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Tuesday, April 1, 2008

NO FOOLIN': Our picks for the Top 10 science

By Peter McMahon


In the interest of digging up the most famous debunked hoaxes in science and discovery - no Mars microbe (not faked but not confirmed as true or false), Shroud of Turin (how true or how false), alien corpse at Area 51 (unprovable speculation on what's really there) or whether or not the United States landed on the Moon (as for this last one, we're pretty sure that happened)...

...Here now are our picks for the 10 greatest shams of science, discovery, and technology of all time, no joke!



#10 Stone-Age tribe found living in the present day


Status: Fake


Ferdinand Marcos's Cultural Minister claimed to have found a tribe of primitive cave-dwelling hunter-gatherers called the Tasaday.

Living in a Philippine rain forest, the people were reported to be using crude stone tools and unchanged from the early age of humans.

With only limited access to the Tasaday until 1986, the overthrowing of Marcos allowed visitors to see the Tasaday firsthand: wearing contemporary clothing, using modern implements, and no longer living in caves. The people claimed that they had been paid by the government to act more "primitive."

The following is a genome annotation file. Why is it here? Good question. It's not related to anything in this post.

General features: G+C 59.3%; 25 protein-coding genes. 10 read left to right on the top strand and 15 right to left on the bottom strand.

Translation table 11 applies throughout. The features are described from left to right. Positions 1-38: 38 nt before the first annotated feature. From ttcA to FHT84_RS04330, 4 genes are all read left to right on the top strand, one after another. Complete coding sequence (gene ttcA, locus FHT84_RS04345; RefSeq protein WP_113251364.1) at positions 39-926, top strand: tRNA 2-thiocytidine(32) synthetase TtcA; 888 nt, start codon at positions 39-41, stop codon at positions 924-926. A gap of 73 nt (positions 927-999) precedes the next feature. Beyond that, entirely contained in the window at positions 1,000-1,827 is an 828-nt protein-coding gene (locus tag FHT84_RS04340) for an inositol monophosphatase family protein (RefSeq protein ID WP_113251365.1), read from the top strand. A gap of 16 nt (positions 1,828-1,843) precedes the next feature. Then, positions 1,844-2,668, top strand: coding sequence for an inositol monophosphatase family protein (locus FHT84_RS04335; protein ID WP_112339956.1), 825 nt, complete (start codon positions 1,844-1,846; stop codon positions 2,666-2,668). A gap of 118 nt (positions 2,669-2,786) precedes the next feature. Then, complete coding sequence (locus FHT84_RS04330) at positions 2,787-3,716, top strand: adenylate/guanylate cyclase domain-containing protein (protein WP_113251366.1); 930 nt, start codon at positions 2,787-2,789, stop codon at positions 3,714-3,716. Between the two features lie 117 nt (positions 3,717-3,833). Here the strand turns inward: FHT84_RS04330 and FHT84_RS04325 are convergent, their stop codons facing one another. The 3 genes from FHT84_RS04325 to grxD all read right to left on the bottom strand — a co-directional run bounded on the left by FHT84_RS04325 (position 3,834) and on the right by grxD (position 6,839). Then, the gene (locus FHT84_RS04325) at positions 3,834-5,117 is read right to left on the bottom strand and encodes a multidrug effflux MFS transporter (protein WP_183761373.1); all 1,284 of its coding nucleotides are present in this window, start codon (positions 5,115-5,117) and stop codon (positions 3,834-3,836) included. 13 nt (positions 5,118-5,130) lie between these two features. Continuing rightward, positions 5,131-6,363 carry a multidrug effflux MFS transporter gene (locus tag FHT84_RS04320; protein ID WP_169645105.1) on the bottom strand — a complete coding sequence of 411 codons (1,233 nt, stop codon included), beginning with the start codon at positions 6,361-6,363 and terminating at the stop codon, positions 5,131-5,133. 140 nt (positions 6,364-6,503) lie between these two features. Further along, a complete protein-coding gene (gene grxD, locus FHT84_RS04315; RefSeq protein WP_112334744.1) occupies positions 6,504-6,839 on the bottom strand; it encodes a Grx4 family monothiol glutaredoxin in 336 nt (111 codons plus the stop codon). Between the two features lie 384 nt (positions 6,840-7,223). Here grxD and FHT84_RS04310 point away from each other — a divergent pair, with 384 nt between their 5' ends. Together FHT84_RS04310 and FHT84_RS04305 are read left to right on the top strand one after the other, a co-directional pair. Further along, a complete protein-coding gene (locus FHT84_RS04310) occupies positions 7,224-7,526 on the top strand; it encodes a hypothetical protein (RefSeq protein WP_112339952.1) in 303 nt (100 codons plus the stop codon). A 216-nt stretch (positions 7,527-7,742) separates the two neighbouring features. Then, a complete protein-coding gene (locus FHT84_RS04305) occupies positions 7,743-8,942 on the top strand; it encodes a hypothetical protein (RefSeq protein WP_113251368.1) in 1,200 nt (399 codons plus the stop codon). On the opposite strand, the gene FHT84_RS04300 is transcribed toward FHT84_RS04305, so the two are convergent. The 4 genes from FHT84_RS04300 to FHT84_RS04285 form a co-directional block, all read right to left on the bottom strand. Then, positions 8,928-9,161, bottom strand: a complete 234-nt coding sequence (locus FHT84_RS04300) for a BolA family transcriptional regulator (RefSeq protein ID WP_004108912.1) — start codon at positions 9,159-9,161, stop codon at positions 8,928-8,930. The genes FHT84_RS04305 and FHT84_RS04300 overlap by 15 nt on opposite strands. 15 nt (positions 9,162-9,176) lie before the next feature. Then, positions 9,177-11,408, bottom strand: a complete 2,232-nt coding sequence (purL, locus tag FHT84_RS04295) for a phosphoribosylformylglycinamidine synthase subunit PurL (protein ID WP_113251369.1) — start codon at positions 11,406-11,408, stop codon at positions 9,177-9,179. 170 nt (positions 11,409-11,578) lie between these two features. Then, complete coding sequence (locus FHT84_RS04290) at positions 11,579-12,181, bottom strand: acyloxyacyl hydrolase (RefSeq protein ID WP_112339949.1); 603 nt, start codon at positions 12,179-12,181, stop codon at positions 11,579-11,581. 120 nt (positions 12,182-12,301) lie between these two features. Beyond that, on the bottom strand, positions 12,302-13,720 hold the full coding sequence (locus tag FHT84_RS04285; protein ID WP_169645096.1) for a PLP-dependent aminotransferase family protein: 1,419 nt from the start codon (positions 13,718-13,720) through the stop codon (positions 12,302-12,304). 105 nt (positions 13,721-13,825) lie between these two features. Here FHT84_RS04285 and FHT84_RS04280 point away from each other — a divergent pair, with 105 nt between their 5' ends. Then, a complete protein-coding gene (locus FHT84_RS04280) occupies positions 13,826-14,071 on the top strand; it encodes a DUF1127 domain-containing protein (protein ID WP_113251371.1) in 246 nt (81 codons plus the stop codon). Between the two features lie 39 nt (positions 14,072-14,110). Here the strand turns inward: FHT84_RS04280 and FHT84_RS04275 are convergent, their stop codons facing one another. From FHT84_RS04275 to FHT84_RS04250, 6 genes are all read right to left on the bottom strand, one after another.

#9 Potato web server


Status: A hoax, with the possibility to work in real-life


This story duped numerous science sites - including this one - when online pranksters posted pictures in 1998 of what looked like a web server powered by the acid in common potatoes.

Science fair hopefuls have used off-the shelf experiment-based clocks for years that feature liquid crystal displays powered by the acid in many kinds of fruit and veggies. But powering something with the power demands of a web server-level computer (even the pranksters admitted) is impossible with just a few potatoes.

Interestingly enough, experts have since calculated that such a server could be powered by spuds. Depending on the computer, it would require between 100 potatoes and 450 tones of spuds. (more...)




#8 The Iguanodon as a crawling horned dinosaur